I wanted to write this blog for the benefit of anyone trying to dip their toes in the BizTalk pond. BizTalk is a great tool and has many different uses. The example that I will present is based on my work at the Dept. of Corrections. This example will be broken out into 4 different parts, each describing a part of BizTalk that everyone will basically use when building a project of this kind. This example will cover Schemas, Mapping, Consuming an WCF Service through a Orchestration and Deploying a project to the Admin Console. This example takes in consideration that you are familiar with BizTalk components.
OK, as part of DOC's ongoing enterprise integration strategy to use a common mechanism to communicate among all the internal application and external 3rd party vendors, we need to come up with a common way to get information about offenders to our partners that was easy to understand, as well as easy to implement internally. After a lot of analysis and some Bing searches, we came up with a collection of commonly used elements that described an offender. This schema was called... wait for it, Common Offender or CO. CO is based on a Dept of Justice standard called National Information Exchange Model (NIEM). NIEM is a Federal, State, Local and Tribal inter-agency initiative providing a foundation for seamless information exchange. It leverages the data exchange standards through XML schemas implemented by the Global Justice Information Sharing Initiative (Global) and extends the Global Justice XML Data Model (GJXDM).
After we stabilized CO, our first test with it was to integrate our Partner Pharmacy Services to our OMS (Offender Management System). The requirement was to send all offender information to the partner, if the offender was a new intake, being transfer to another institutions or being released. Now that we have to background out of the way, let's start the example.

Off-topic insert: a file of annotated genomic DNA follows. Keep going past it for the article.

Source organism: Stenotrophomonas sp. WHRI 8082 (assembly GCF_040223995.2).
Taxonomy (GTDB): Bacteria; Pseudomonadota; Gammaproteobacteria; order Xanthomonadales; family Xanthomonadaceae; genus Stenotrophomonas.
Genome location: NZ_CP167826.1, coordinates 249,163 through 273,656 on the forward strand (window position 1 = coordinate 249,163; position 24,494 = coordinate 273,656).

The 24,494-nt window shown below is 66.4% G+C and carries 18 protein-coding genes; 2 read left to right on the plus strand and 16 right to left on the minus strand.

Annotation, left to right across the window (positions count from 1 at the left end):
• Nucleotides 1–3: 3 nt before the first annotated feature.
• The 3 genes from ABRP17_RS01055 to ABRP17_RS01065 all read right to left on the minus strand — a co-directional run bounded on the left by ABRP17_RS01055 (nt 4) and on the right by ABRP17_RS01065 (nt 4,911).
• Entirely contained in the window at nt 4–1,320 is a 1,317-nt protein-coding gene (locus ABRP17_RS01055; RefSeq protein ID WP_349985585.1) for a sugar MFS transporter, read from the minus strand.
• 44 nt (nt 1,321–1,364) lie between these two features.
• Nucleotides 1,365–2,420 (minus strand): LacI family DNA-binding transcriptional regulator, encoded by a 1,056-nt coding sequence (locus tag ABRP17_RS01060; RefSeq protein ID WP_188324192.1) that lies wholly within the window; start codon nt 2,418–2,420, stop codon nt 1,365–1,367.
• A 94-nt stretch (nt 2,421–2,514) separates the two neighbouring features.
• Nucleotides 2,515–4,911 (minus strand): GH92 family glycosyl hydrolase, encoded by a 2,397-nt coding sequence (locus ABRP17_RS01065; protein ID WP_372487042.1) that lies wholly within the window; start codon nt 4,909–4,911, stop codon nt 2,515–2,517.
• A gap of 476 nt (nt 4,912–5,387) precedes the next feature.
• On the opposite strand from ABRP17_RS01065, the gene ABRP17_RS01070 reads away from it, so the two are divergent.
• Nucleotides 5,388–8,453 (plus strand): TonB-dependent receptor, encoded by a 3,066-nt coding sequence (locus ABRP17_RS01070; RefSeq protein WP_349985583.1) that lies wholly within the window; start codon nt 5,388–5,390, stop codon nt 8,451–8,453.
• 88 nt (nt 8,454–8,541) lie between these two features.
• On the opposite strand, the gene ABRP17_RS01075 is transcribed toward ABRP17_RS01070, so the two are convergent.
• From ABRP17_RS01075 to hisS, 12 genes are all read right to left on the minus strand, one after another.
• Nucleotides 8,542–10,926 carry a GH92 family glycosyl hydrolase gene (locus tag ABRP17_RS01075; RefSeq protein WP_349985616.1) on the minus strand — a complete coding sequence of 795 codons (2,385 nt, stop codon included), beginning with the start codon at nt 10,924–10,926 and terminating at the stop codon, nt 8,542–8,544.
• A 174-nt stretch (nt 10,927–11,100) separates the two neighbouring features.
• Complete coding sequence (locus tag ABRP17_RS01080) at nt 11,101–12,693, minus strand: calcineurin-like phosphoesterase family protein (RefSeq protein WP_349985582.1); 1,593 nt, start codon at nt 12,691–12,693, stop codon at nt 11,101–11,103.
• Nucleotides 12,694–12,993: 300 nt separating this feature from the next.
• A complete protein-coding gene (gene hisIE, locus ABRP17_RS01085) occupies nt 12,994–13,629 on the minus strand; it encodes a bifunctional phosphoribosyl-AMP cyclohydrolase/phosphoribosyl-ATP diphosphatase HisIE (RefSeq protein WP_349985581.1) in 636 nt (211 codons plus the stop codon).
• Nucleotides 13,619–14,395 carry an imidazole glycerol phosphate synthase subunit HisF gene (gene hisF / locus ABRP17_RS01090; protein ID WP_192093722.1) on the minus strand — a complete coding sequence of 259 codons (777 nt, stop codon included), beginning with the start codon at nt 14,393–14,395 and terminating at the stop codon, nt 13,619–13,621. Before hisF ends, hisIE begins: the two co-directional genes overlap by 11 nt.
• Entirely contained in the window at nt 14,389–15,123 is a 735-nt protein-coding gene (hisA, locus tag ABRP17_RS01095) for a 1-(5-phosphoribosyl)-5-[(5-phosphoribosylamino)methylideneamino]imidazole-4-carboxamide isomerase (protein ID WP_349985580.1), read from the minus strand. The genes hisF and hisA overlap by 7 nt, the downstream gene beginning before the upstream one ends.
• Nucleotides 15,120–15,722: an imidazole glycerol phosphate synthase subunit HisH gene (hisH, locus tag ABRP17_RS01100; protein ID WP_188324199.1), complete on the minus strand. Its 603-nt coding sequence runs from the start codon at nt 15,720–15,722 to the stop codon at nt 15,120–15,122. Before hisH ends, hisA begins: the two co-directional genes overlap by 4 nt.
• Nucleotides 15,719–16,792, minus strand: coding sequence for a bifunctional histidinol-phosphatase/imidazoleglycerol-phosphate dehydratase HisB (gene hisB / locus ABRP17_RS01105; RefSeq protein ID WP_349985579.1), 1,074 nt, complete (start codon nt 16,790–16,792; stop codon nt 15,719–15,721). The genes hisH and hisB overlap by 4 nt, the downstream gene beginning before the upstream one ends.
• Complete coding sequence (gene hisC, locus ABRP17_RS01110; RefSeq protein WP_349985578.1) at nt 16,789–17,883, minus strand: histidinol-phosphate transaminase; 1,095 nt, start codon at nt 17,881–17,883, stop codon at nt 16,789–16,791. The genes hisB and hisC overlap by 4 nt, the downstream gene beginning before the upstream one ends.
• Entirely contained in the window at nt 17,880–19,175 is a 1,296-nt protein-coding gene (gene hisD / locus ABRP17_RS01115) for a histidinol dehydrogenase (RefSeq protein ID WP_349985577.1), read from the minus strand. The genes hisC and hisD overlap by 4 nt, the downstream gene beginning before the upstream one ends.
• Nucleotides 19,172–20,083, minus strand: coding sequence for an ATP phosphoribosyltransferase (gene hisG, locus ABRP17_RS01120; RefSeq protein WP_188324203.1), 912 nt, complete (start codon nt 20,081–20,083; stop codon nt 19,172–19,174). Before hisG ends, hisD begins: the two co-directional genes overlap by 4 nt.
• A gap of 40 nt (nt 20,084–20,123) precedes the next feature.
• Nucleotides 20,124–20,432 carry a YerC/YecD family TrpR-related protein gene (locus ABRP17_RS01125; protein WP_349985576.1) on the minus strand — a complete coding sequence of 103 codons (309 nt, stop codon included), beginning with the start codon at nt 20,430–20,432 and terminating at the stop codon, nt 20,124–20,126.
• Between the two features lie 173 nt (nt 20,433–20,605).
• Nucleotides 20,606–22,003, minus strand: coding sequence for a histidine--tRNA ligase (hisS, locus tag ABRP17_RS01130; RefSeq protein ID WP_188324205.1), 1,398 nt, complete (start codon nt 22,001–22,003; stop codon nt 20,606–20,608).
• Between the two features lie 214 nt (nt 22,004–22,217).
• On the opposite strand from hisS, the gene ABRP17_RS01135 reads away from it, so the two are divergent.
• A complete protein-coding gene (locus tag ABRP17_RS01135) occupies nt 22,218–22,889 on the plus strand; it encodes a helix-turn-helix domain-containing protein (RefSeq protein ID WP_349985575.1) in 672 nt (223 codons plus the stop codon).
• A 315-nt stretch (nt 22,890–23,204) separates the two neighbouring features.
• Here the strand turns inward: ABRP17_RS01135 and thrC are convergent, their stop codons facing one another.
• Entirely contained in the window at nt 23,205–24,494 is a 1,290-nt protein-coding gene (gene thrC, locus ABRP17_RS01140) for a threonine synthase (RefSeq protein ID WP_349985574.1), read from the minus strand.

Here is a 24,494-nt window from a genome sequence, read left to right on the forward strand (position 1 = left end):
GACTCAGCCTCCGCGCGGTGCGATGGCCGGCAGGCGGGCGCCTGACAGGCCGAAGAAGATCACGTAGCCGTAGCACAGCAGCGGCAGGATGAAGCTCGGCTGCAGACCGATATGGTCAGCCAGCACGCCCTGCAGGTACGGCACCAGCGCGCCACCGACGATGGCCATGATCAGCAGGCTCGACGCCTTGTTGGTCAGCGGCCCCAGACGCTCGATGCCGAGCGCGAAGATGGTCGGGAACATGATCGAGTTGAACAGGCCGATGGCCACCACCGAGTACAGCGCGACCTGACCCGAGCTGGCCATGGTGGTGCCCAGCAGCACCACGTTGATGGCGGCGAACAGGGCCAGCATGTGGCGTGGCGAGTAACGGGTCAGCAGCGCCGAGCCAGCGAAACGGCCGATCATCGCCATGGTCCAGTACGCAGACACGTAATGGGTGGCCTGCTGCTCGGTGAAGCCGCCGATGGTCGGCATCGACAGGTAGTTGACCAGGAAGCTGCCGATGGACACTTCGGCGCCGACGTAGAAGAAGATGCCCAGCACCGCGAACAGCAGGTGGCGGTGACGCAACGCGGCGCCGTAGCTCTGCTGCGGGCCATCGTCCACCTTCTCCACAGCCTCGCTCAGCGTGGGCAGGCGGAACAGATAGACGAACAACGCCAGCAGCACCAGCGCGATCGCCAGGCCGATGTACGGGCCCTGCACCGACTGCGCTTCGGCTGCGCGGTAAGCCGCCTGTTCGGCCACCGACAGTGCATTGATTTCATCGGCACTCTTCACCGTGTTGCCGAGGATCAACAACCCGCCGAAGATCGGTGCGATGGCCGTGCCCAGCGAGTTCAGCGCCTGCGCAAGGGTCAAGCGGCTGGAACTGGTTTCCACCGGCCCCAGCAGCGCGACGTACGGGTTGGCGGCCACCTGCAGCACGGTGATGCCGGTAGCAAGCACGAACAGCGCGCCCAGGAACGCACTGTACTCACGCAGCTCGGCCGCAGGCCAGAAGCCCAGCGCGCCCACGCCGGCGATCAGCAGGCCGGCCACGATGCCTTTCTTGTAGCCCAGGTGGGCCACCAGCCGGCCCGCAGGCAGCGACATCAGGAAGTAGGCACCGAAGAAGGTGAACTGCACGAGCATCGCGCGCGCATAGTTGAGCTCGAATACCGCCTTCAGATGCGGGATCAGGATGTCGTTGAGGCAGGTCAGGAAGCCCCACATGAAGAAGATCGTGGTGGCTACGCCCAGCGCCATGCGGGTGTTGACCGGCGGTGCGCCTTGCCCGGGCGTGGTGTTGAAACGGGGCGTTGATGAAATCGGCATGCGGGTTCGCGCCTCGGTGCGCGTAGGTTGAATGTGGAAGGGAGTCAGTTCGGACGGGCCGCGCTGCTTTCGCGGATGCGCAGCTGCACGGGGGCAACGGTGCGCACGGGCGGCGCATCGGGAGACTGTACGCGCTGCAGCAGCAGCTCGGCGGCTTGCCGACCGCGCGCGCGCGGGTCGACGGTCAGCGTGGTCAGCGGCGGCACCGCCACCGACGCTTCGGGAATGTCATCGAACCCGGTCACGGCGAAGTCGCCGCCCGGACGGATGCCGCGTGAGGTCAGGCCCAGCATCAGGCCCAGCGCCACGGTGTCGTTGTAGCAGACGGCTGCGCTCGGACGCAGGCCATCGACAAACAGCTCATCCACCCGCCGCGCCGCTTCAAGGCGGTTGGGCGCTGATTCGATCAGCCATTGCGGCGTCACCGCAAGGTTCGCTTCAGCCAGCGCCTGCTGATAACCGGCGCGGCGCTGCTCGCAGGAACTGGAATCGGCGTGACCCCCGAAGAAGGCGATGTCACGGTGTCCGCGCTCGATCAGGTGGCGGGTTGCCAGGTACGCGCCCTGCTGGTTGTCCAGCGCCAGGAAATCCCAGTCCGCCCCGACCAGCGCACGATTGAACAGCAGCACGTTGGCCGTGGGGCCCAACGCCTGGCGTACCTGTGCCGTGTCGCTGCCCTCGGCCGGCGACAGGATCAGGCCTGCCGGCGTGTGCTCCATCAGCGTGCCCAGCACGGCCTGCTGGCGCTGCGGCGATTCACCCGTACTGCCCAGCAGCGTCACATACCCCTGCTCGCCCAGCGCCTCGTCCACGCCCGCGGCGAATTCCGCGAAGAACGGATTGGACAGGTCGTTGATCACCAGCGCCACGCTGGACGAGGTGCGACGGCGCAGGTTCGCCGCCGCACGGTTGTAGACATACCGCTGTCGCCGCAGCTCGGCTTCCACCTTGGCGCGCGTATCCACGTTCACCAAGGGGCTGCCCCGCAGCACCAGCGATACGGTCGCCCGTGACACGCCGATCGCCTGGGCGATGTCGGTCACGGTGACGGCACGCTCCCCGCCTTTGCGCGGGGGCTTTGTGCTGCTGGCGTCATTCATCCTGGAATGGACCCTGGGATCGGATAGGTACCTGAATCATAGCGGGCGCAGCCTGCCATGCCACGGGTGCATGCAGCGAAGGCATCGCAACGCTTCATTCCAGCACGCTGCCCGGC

Setting up your environment
The first thing we need to do is setup our environment. You will need to install the BizTalk 2010 development components from the DVD onto your development PC. After the install is complete, I highly recommend that you install the BizTalk Software Factory. This example will use the software factory. I usually like software factories because it will define your project by best practices. Don't forget you will need a BizTalk development server. OK, let's design the schema.
Design Common Offender Schema
Remember, creating a schema is defining a structure of the data, it is very similar to creating a table in database. Designing schema plays a vital role in Integration projects. I will now walk you through the Common Offender Schema design in BizTalk 2010.
Common Offender Example
To give you a more in depth look at Common Offender, take a look below at the base example.
<ns0:Offender xmlns:ns0=http://Doc.Schemas.CommonOffender/2011/2> <DocType>100</DocType> <LastUpdatedDate>3/1/2011</LastUpdatedDate> <PersonSurName>Spinella</PersonSurName> <PersonGivenName>John</PersonGivenName> <PersonMiddleName>Robert</PersonMiddleName> <PersonSuffixName></PersonSuffixName> <DOCnumber>55458547</DOCnumber> <PersonDigitalImage></PersonDigitalImage> <PersonName> <PersonAlternateName> <PersonNameType></PersonNameType> <PersonFullName>John R. Spinella</PersonFullName> </PersonAlternateName> </PersonName> <BirthDates> <EventDate> <BirthType></BirthType> <PersonBirthDate>11/30/1972</PersonBirthDate> <PersonAgeMeasure>38</PersonAgeMeasure> </EventDate> </BirthDates> <SubjectStatus> <reportingOrganizationText>Red Onion</reportingOrganizationText> <EarliestReleaseDate></EarliestReleaseDate> <Status>In-Custody</Status> <StatusDate>3/1/2011</StatusDate> <Location> <LocationName>Red Onion</LocationName> <Unit>E</Unit> <Wing>4</Wing> <Room>223</Room> <Bed>4</Bed> </Location> </SubjectStatus> <PersonPhysicalDetails> <PersonEyeColorText>Brown</PersonEyeColorText> <PersonHairColorText>Black</PersonHairColorText> <PersonHeightMeasure>5'8"</PersonHeightMeasure> <PersonWeightMeasure>192</PersonWeightMeasure> <PersonSexText>Male</PersonSexText> <PersonRaceText>White</PersonRaceText> </PersonPhysicalDetails> <Convictions/> <LocationHistory/> <DisciplinaryReports/> </ns0:Offender>
As you can see, the schema is broken down into distinct parts describing the offender. Each describing a part of the offender identity. I do not include gang information in this schema but you can extend this schema very easily to meet any part of your business. You see that I use a internal variable through the schema. I went down this route because we were going for a routing mechanism based on the Message Broker pattern.
Next part in the series will be showing you how to match up the Common Offender schema to destination schemas in the BTS Mapper. I will also include code in the next post.